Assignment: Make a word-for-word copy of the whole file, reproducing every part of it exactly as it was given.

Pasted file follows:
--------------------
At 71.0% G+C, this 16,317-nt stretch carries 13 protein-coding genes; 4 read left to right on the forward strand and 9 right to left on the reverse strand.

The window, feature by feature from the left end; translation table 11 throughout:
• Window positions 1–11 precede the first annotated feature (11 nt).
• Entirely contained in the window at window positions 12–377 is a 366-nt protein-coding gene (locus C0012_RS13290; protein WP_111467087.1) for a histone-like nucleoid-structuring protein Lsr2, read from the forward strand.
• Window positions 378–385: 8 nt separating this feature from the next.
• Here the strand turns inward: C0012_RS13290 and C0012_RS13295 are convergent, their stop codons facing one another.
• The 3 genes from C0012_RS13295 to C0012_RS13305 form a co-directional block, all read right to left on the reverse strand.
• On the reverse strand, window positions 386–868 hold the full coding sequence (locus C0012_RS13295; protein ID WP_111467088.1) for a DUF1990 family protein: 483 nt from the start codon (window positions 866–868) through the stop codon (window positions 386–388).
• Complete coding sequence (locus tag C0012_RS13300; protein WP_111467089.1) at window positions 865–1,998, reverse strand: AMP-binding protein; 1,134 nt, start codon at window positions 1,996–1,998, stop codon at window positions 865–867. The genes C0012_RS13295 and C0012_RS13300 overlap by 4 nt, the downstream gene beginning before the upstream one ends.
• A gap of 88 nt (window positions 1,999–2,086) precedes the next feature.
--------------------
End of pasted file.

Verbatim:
At 71.0% G+C, this 16,317-nt stretch carries 13 protein-coding genes; 4 read left to right on the forward strand and 9 right to left on the reverse strand.

The window, feature by feature from the left end; translation table 11 throughout:
• Window positions 1–11 precede the first annotated feature (11 nt).
• Entirely contained in the window at window positions 12–377 is a 366-nt protein-coding gene (locus C0012_RS13290; protein WP_111467087.1) for a histone-like nucleoid-structuring protein Lsr2, read from the forward strand.
• Window positions 378–385: 8 nt separating this feature from the next.
• Here the strand turns inward: C0012_RS13290 and C0012_RS13295 are convergent, their stop codons facing one another.
• The 3 genes from C0012_RS13295 to C0012_RS13305 form a co-directional block, all read right to left on the reverse strand.
• On the reverse strand, window positions 386–868 hold the full coding sequence (locus C0012_RS13295; protein ID WP_111467088.1) for a DUF1990 family protein: 483 nt from the start codon (window positions 866–868) through the stop codon (window positions 386–388).
• Complete coding sequence (locus tag C0012_RS13300; protein WP_111467089.1) at window positions 865–1,998, reverse strand: AMP-binding protein; 1,134 nt, start codon at window positions 1,996–1,998, stop codon at window positions 865–867. The genes C0012_RS13295 and C0012_RS13300 overlap by 4 nt, the downstream gene beginning before the upstream one ends.
• A gap of 88 nt (window positions 1,999–2,086) precedes the next feature.